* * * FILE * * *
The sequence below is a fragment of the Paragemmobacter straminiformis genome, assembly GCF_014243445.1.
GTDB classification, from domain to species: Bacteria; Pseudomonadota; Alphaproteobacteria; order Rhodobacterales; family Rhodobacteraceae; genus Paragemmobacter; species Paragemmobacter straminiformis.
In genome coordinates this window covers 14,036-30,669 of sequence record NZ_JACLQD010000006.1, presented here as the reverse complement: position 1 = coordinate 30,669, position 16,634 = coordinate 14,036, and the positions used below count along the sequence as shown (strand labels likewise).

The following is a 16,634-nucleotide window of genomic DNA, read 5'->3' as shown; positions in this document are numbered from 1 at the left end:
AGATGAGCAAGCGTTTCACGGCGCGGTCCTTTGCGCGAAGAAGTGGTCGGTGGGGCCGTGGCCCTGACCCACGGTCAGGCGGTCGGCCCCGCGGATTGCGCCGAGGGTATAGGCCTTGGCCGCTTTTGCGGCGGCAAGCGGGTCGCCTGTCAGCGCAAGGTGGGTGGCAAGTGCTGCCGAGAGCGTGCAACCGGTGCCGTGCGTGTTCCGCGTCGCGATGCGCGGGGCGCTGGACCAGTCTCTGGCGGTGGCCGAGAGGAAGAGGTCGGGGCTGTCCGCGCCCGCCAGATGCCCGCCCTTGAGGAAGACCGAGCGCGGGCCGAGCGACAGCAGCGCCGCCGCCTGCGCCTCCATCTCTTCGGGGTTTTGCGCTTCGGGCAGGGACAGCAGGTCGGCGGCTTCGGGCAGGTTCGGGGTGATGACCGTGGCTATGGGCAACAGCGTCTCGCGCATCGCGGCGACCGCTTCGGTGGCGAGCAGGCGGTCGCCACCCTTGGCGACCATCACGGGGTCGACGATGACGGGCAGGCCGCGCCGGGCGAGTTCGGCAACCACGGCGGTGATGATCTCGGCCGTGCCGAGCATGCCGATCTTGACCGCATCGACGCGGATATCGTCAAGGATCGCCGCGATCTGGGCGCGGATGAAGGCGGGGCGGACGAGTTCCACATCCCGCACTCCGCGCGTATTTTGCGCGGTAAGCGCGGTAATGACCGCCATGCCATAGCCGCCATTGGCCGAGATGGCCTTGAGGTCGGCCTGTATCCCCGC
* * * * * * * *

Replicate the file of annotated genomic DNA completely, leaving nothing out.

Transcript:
The sequence below is a fragment of the Paragemmobacter straminiformis genome, assembly GCF_014243445.1.
GTDB classification, from domain to species: Bacteria; Pseudomonadota; Alphaproteobacteria; order Rhodobacterales; family Rhodobacteraceae; genus Paragemmobacter; species Paragemmobacter straminiformis.
In genome coordinates this window covers 14,036-30,669 of sequence record NZ_JACLQD010000006.1, presented here as the reverse complement: position 1 = coordinate 30,669, position 16,634 = coordinate 14,036, and the positions used below count along the sequence as shown (strand labels likewise).

The following is a 16,634-nucleotide window of genomic DNA, read 5'->3' as shown; positions in this document are numbered from 1 at the left end:
AGATGAGCAAGCGTTTCACGGCGCGGTCCTTTGCGCGAAGAAGTGGTCGGTGGGGCCGTGGCCCTGACCCACGGTCAGGCGGTCGGCCCCGCGGATTGCGCCGAGGGTATAGGCCTTGGCCGCTTTTGCGGCGGCAAGCGGGTCGCCTGTCAGCGCAAGGTGGGTGGCAAGTGCTGCCGAGAGCGTGCAACCGGTGCCGTGCGTGTTCCGCGTCGCGATGCGCGGGGCGCTGGACCAGTCTCTGGCGGTGGCCGAGAGGAAGAGGTCGGGGCTGTCCGCGCCCGCCAGATGCCCGCCCTTGAGGAAGACCGAGCGCGGGCCGAGCGACAGCAGCGCCGCCGCCTGCGCCTCCATCTCTTCGGGGTTTTGCGCTTCGGGCAGGGACAGCAGGTCGGCGGCTTCGGGCAGGTTCGGGGTGATGACCGTGGCTATGGGCAACAGCGTCTCGCGCATCGCGGCGACCGCTTCGGTGGCGAGCAGGCGGTCGCCACCCTTGGCGACCATCACGGGGTCGACGATGACGGGCAGGCCGCGCCGGGCGAGTTCGGCAACCACGGCGGTGATGATCTCGGCCGTGCCGAGCATGCCGATCTTGACCGCATCGACGCGGATATCGTCAAGGATCGCCGCGATCTGGGCGCGGATGAAGGCGGGGCGGACGAGTTCCACATCCCGCACTCCGCGCGTATTTTGCGCGGTAAGCGCGGTAATGACCGCCATGCCATAGCCGCCATTGGCCGAGATGGCCTTGAGGTCGGCCTGTATCCCCGC